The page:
The government has been urged to intervene in the sale of Network Rail’s property portfolio to protect the archway traders facing an uncertain future.
Network Rail – the UK’s largest small business landlord – announced last year that it’s commercial assets would be sold by the end of 2018. For the archway tenants running enterprises, there is no guarantee of security once the property falls into new hands.
Four buyers are still in the running to purchase Network Rail’s £1.2bn-£1.5bn commercial estate, with a final sale expected by the end of 2018. Campaigners claim a sale would not guarantee the interests of thousands of traders operating in rail archways.
Pressure on the government to protect such businesses after the sale of Britain’s 4,455 railway arches has come from Guardians of the Arches and the New Economics Foundation, whose calls are heard as new research demonstrated the value of archway businesses to the economy.
According to findings from the New Economics Foundation, small archway businesses contribute £725m to the economy every year, with each firm worth on average over £160,000 to GDP.
A survey of archway traders also a strong manufacturing presence, with one in four businesses operating in the productive sector. Meanwhile, the 30% on tenants in vehicle sale and repair alone contribute £200m to the economy each year.
Nhi Chu, co-owner of Chu’s Garage in Hackney, East London is one business owner hit with a substantial rent increase ahead of Network Rail’s sale that the founders believe is unsustainable.
“My family has been running a garage out of the same arch for 30 years, after escaping Vietnam as refugees,” Chu said. “In that time we have built up trust in the community and we have a large and loyal customer base.
“Now, thanks to a huge rent increase by Network Rail in advance of the sale of the estate, we are on the verge of going bankrupt.”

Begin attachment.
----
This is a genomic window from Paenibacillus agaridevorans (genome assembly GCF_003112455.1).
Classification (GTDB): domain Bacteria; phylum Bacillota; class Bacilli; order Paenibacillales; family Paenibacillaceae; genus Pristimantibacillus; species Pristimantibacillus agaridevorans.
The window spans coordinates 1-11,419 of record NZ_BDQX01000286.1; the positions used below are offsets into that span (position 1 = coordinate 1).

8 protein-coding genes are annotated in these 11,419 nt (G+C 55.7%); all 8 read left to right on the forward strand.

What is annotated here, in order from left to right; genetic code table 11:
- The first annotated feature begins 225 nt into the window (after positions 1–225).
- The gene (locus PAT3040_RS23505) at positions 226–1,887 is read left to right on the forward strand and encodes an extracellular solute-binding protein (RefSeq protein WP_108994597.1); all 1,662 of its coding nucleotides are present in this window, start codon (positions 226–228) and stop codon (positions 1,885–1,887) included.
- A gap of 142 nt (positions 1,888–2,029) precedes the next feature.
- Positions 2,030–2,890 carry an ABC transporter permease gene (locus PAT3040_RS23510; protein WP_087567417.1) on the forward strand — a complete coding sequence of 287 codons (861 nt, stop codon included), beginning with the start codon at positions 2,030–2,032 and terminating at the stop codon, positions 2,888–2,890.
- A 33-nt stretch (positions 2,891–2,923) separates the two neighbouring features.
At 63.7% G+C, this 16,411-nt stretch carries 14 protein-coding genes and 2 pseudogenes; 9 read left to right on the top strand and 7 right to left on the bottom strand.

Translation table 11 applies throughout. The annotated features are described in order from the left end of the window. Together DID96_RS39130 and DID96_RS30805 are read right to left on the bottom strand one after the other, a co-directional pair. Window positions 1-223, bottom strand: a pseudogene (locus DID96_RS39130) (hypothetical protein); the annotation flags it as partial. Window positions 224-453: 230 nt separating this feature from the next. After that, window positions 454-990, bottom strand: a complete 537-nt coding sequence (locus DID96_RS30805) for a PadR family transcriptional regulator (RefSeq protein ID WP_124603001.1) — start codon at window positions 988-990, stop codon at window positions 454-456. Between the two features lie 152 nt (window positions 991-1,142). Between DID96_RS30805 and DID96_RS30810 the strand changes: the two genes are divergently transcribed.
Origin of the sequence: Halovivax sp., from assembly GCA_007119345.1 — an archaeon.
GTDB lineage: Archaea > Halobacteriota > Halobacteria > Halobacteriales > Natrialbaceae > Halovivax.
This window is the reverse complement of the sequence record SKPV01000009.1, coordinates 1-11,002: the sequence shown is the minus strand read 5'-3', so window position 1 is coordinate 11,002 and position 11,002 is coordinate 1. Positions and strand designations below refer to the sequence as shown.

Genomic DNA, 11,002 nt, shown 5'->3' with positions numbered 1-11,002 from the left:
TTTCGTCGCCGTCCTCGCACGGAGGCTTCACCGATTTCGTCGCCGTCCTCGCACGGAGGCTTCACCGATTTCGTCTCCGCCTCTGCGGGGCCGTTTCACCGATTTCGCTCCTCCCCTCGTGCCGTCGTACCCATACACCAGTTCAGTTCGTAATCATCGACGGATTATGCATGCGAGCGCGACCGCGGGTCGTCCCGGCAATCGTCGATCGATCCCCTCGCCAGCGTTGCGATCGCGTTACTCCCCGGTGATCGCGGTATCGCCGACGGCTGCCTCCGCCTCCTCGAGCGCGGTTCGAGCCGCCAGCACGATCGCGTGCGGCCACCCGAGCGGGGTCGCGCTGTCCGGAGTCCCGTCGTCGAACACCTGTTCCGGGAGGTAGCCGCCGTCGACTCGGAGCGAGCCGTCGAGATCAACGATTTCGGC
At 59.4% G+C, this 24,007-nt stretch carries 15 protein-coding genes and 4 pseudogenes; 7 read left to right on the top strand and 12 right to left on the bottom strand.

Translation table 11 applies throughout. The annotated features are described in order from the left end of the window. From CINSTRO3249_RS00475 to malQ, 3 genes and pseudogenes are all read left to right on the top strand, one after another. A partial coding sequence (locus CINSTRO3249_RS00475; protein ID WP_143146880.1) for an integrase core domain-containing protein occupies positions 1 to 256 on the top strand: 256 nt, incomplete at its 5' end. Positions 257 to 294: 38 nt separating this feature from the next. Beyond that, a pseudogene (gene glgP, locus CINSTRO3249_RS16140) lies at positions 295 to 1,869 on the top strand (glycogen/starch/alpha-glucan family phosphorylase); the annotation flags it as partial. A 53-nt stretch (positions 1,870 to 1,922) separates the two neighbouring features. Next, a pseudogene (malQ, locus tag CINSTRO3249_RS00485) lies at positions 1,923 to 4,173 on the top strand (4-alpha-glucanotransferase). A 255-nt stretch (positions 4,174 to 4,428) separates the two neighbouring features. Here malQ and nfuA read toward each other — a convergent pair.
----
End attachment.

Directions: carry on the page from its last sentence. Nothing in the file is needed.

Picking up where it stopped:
Chu added: “We have a simple request of the government. Intervene in this sale and show that you really do support independent traders and entrepreneurs. Now is the time to stand up for small businesses and the people who rely on them.”
The highest rent increase demand received by an archway trader was received by a 93-year old garage owner in Clapham. Campaigners uncovered that the tenant of 60 years received a letter informing of a proposed rent increase from £33,000 per annum to £147,000 – a 345% increase in a single year.
Looking outside of the capital, Sarah Arnold, researcher at the New Economics Foundation, said small business owners across Britain were at risk.
“When you add up all of the ways in which they contribute to the economy – not just their own activities but the local supply chains they create – it amounts to a lot. But all of that dynamism is under threat.”
“Every day we speak to small business owners who have had to shut down or relocate because of massive in-year rent increases, often leaving arches vacant for years.”
Arnold added: “With the impending sale of the estate, their future is even more uncertain. When you look at how much these arches businesses contribute to our economy, it doesn’t make any sense to put all of that at risk.”
For independent traders in London’s East End, it’s business as usual. Same rent increases, same business rates hikes, same feeling of abandonment by policy makers. But they aren’t going down without a fight.
In June, Guardians of the Arches began collecting support for an open letter to be delivered to transport secretary Chris Grayling, and has so far received almost 8,000 signatures.
The campaign has picked up support across the political spectrum, with Labour Party leader Jeremy Corbyn and Richmond Park MP Zac Goldsmith both calling for archway traders to receive assurances.
In a statement, David Biggs, managing director of Network Rail Property, maintained that the sale of its commercial estate would not endanger existing traders.
“We are selling a thriving estate of small and independent businesses and we believe the portfolio is a highly attractive business with growth potential,” he said.
“We are proud that we have so many independent and diverse businesses thriving on our commercial estate, and for the tenants that run these it will be business as usual once the estate is sold. All lease arrangements will transfer to the new owner and all arrangements and protections will stay in place.
“We believe a new owner will bring more investment to the commercial estate, benefiting tenants and local communities, and creating jobs and stimulating economic growth.
“The sale is completely unconnected with periodic rent reviews which are part of our normal business activity. Our rents are based on local property market values with the vast majority of reviews, around 85%, agreed at an increase of 10% or less.”
In 2016, Network Rail published a video to demonstrate how small businesses are transforming Britain’s rail archways into innovative commercial spaces.
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